Who runs Oregon’s government? The public employees unions. What is the first priority of government? To protect the financial well being of the public employees unions and their members.
That point has been made repeatedly by Gov. Ted Kulongoski’s administration over the past six years but never so pointedly as in his recent discussion of his proposed budget. Kulongoski noted that there would be significant reductions in the health and human services BUT the promised “step increase” for members of the public employees unions would be preserved. (As a reminder, the “step increase” is the annual increase that public employee union members get for just showing up for a year — it is in addition to any wage or cost of living increase).
It’s not like the public employees unions or their members are suffering. The state and local governments write checks to the public employee unions totaling about $60 million each biennium through the payroll deduction program to ensure that there is plenty of money for the unions to spend to elect and re-elect the politicians who run these various levels of government. It is estimated that the public employees unions spent approximately $16 million in the last general election and that does not take into account its internal mailings, “political education” programs, or armies of volunteers for Democrat candidates and liberal causes. First, there were the outlandish payroll increases for Democrat appointees in Kulongoski’s administration (several of whom are former public employee union officials) and the public employee unions. The average increase for executives in the state government was 33% (every state executive office is controlled by Democrats). (In a recent magnanimous gesture Kulongoski rescinded a 3.2% pay raise for agency directors which represents the cost of living adjustment portion of the massive 33% increase noted above.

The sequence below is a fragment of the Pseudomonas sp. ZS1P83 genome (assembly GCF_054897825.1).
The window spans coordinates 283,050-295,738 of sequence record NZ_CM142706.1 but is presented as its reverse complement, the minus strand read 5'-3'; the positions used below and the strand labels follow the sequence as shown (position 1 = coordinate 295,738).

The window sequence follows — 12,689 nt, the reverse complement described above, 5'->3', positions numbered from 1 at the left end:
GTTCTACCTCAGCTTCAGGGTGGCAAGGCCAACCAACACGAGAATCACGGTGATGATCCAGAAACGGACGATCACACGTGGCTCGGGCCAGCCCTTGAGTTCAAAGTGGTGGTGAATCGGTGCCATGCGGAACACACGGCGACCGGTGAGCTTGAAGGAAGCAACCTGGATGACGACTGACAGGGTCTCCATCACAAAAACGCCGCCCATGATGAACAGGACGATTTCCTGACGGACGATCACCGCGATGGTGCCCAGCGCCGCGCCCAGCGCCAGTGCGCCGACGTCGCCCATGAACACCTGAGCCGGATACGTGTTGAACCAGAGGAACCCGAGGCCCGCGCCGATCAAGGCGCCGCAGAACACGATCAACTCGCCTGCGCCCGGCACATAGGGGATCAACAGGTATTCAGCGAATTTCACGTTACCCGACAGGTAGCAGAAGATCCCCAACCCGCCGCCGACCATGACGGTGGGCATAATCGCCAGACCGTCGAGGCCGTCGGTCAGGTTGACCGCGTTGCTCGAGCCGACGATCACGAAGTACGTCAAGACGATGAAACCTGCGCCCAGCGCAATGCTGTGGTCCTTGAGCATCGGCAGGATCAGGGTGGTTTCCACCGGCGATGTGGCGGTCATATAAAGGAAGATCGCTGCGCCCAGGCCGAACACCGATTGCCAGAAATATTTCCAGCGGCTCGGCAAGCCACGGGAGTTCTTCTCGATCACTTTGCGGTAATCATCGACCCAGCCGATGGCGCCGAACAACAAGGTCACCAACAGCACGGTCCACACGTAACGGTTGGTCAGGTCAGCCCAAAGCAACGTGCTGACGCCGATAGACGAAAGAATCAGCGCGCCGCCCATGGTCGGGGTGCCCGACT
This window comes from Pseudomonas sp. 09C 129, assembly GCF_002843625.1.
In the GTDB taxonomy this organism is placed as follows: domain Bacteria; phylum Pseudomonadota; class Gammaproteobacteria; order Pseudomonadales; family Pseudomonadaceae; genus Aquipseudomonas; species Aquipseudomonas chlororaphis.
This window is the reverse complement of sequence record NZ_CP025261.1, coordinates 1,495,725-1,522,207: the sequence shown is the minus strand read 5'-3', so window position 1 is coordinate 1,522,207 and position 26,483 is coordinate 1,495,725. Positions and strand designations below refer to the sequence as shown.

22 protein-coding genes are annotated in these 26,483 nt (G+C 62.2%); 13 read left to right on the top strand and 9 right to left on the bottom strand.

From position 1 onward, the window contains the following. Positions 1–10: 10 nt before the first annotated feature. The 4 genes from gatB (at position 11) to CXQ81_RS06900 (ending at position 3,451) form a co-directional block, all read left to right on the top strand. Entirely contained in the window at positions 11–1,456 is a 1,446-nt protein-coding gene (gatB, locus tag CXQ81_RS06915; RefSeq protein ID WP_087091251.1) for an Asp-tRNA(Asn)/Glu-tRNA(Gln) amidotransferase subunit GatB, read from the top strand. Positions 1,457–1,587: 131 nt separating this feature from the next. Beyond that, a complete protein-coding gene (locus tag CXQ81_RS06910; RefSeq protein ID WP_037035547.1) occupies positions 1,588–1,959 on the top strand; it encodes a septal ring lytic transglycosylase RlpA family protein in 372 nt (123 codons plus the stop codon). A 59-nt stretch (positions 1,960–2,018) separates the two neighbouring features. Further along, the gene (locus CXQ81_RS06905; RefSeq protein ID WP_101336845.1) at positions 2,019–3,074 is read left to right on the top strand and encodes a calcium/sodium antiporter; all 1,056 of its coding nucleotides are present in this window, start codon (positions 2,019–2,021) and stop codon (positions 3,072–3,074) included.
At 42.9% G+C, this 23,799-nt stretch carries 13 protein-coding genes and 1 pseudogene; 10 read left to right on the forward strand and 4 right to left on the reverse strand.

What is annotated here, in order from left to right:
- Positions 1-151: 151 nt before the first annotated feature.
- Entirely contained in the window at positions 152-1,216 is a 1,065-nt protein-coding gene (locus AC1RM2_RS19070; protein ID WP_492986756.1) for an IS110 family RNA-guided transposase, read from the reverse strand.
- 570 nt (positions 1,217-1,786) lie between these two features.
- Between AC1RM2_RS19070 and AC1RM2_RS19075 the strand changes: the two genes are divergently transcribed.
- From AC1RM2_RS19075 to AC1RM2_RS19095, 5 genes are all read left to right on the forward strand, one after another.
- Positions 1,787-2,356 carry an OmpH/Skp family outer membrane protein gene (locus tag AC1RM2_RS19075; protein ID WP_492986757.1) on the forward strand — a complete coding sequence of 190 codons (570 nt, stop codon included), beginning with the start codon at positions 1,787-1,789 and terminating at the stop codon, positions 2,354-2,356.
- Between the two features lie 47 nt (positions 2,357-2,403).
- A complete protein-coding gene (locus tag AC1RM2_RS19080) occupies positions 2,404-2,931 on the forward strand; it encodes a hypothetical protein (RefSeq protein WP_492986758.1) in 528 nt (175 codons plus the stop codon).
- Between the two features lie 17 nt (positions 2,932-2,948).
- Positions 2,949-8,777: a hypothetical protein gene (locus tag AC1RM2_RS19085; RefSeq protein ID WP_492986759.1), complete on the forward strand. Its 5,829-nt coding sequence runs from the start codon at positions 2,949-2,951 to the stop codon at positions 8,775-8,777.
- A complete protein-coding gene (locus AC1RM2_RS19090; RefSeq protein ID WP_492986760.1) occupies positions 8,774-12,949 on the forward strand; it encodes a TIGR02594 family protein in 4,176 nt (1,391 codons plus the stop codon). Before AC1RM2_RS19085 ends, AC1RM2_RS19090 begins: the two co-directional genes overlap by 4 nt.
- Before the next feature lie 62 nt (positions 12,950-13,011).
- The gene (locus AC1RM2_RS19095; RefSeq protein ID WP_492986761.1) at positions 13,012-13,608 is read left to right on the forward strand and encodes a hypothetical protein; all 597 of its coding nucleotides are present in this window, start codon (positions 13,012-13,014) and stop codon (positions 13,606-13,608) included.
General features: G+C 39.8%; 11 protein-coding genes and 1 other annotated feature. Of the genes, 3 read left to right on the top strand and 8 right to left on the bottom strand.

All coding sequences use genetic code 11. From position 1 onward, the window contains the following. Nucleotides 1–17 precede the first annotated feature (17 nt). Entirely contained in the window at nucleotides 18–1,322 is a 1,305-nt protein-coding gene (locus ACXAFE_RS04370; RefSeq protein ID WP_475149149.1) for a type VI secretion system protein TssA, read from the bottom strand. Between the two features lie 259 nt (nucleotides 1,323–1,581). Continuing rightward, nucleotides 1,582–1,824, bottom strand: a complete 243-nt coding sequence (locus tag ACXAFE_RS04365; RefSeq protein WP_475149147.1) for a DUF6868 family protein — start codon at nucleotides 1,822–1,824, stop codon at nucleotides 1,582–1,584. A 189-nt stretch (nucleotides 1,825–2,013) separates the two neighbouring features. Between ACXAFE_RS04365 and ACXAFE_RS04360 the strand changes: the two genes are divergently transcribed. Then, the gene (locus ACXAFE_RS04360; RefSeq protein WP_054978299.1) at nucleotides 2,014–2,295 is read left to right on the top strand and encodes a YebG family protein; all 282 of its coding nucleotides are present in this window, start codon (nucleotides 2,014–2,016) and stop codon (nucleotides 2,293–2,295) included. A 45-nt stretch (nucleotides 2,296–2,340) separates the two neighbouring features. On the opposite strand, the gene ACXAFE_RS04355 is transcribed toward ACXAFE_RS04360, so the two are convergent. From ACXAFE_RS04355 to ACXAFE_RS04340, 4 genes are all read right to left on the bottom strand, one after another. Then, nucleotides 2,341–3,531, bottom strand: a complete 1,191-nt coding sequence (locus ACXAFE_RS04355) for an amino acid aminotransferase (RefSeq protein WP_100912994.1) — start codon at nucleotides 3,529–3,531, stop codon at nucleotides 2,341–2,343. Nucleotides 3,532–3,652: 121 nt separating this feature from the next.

The average increase for the public employee union members is to be 13-16% (this comes on the heels of two successive raises in the last year — one negotiated and one a gift from Kulongoski). And those raises do not include the handsome and corresponding increases in the cost of healthcare and retirement benefits for those state workers.
It is bad enough that these raises are three to four times higher than corresponding wage increases in the private sector — for those who still have jobs. But we now know that these raises are coming at the expense of those least able to mitigate their effects — the poor, the aged, the chronically ill, the handicapped and the mentally ill. The effects of the reductions in the health and human services areas are reductions in the direct payments to beneficiaries and private agencies providing the care for the beneficiaries while preserving the scheduled salary and benefits increases due to the public employees in those same agencies.
The most stunning part of all of this is that Kulongoski is bold as brass about it. He publicly admits that these cuts to beneficiaries are deeper in order to preserve salary and benefit increases to public employees.
But then what would you expect from an administration dominated by former public employee union officials and a governor who is wholly beholden to those same public employee unions for his election. It will get a lot worse before it gets better — if it ever gets better.
Oregon needs to change its motto from “We Love Dreamers” to “We R Here for U(nion).